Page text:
The powers that be (aka ACGME) have decided that physicians in training are working too many hours at a stretch. Let me frame this rant with a little history.
Back in the time of giants, there were no work hour rules for residents. 100+ hour weeks for months on end was the life of an intern. It makes sense that perhaps in those times patient safety may have been compromised. Several years ago, regulations were enacted that limit residents to an 80-hour work week and shifts of no longer than 30 hours at a time, with a recommendation for a period of 5 hours in those shifts for sleep.
What did this do, you ask, to patient safety, resident education, and the quality of healthcare in general? We have no idea.
Hand-offs between doctors have time and again been shown to be fraught with difficulty. Invariably, the oncoming or “cross-covering” MD knows very little about the patient and is there really to put out fires and keep patients alive until the primary team is back at work. The covering doc cannot talk to families, coordinate care, watch for med errors, review imaging and lab results, or care for patients as well as the primary MD because they simply do not know the patient as well or have the time (as they are often covering other teams’ patients as well). The sign out process itself is, in many cases, alarming – snippets of information (mostly demographics) are rapidly provided. Much like a game of telephone, by the time info is passed more than once it is grossly distorted. Studies have shown that oncoming doctors retain almost none of the info they are given in the signout process.
There are new regulations coming soon to a training hospital near you. Now, interns will be limited to 16 hour shifts (don’t worry, the rest of us can still work 30 hours). This will necessitate even more frequent hand-offs between the least experienced members of your health-care team, doctors right out of medical school. Not to mention the adverse outcome on education – when I look back over last year, the times I learned the most were those overnights in the ICU with really sick patients. I never felt a patient was unsafe because of my fatigue (my program has built in naps and night-float, both of which help prevent debilitating fatigue), and I had other residents do procedures if I was post-call and tired. I had plenty of supervision (both senior resident and attending level) and think it was the safest way for me to get as much experience as possible. There is absolutely no substitute to spending hours at a patient’s bedside, prescribing and then adjusting treatments and seeing the evolution of their illness as well as the impact of your actions. This is how doctors learn the difference between sick and not sick. This is how doctors learn both the science and the art of medicine. This is how doctors learn the skills required to save your life.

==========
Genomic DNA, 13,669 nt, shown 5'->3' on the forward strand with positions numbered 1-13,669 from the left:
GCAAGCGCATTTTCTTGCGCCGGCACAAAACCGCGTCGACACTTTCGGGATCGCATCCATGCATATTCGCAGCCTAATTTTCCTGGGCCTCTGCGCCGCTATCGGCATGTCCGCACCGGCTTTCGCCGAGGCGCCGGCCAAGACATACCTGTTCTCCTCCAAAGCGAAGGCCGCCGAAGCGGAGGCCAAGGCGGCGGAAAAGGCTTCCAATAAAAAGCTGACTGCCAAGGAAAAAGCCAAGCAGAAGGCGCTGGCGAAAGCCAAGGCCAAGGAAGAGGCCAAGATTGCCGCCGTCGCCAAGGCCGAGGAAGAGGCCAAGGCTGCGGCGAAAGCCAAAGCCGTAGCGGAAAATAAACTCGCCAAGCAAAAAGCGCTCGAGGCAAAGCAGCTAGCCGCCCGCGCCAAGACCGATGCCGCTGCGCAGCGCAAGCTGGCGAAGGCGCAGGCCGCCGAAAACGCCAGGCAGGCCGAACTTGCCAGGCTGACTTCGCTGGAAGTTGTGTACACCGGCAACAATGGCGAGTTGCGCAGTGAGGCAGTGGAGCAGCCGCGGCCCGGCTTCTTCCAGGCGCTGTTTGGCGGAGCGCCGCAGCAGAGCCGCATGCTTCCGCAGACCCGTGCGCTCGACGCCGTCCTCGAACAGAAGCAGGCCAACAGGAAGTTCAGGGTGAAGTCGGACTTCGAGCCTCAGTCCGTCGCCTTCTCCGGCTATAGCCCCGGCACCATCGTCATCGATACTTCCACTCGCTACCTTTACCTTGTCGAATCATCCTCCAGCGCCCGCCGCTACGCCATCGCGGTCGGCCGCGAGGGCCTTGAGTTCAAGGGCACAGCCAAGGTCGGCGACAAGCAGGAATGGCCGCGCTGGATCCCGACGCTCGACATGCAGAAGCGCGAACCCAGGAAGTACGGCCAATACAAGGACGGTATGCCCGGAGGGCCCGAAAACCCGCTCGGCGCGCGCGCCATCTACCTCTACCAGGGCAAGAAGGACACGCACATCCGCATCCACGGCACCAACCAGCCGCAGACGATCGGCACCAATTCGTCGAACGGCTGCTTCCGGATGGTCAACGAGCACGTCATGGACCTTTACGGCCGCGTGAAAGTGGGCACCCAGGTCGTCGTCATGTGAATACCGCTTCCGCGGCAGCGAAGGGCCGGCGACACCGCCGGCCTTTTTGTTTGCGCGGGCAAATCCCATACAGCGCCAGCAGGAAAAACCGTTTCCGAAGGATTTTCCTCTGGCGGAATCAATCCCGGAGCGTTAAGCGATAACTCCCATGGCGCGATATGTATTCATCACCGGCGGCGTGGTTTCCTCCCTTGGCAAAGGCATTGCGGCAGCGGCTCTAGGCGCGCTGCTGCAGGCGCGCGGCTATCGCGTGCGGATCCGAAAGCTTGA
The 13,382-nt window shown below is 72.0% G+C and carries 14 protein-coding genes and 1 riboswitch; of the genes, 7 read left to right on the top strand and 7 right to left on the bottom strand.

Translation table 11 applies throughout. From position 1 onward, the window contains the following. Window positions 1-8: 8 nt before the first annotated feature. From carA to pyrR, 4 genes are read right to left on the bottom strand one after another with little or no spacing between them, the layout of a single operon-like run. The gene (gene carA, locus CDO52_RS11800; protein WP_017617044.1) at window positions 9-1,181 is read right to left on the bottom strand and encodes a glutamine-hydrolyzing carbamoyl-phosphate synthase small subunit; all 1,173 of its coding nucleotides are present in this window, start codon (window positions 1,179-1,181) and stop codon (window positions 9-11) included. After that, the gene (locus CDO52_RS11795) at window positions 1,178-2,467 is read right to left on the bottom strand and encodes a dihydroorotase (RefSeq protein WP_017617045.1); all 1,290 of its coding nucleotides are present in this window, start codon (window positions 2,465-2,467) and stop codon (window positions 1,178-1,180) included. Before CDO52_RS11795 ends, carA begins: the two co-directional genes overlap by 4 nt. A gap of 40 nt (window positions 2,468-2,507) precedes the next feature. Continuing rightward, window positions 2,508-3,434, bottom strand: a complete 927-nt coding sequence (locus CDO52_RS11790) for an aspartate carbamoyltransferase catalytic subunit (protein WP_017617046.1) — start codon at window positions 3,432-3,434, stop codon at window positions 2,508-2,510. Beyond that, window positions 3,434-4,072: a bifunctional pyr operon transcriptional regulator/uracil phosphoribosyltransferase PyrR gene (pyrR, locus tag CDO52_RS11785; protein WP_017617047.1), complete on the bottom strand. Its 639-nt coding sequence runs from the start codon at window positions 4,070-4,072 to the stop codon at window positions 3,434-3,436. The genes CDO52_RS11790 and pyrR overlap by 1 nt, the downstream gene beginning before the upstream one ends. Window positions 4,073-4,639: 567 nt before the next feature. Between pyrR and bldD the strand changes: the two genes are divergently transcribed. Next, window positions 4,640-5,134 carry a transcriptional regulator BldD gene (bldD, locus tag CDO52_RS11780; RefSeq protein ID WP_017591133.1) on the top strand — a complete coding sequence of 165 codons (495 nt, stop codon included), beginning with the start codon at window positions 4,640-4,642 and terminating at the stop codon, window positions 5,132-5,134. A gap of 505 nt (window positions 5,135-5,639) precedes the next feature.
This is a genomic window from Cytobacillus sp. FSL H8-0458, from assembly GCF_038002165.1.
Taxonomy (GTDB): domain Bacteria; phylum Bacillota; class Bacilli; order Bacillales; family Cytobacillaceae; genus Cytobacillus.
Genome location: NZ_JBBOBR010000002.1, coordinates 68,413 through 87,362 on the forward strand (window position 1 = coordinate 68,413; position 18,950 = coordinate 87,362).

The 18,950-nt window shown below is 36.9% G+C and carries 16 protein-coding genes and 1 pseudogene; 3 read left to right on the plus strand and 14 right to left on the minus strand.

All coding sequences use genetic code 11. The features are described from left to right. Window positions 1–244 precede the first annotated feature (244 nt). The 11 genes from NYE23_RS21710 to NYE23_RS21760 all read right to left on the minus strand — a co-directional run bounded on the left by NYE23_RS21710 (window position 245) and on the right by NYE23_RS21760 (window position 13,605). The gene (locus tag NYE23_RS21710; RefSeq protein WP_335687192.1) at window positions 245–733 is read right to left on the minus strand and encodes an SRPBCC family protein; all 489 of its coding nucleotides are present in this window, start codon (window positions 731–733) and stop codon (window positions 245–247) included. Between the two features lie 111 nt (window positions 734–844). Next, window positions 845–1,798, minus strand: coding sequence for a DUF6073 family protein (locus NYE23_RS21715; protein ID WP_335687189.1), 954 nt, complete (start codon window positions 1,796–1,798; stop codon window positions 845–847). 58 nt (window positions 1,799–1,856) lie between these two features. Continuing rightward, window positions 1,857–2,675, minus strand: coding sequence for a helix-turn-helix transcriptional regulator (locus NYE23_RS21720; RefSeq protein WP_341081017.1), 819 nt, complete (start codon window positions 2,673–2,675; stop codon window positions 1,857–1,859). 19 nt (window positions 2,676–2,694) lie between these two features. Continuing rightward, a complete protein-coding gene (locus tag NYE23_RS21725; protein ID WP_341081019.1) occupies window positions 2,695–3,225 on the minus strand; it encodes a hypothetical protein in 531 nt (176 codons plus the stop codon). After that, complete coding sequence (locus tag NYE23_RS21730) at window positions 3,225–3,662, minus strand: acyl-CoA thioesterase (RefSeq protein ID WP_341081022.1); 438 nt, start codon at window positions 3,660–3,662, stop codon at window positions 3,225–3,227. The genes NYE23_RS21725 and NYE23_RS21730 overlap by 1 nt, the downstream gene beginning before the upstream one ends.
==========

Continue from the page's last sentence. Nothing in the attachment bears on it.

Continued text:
I see the intent of the regulations, but I wish they had asked for our input. I think taking away valuable experience for physicians in training and increasing the number of dangerous hand-offs is not the way to go. There is no evidence that working shorter shifts will lead to better patient outcomes. On the contrary, there is some evidence to show that there isn’t much of a difference in outcomes below a certain number of hours (see the July 26 Journal of Surgery article online about surgical outcomes).
I’ve yet to see the details of how this will change my individual schedule for the next 2 years, but it seems the upper level residents will be working more hours than planned, increasing our fatigue. After all, the same amount of work must still be done – but now with less people. It seems this regulation is all but finalized, and my program unveiled their initial plan for how it will work for us. It is a fragmented plan that does not offer continuity of care for patients or job satisfaction for residents. And it looks like I get to work a lot more 80 hour weeks…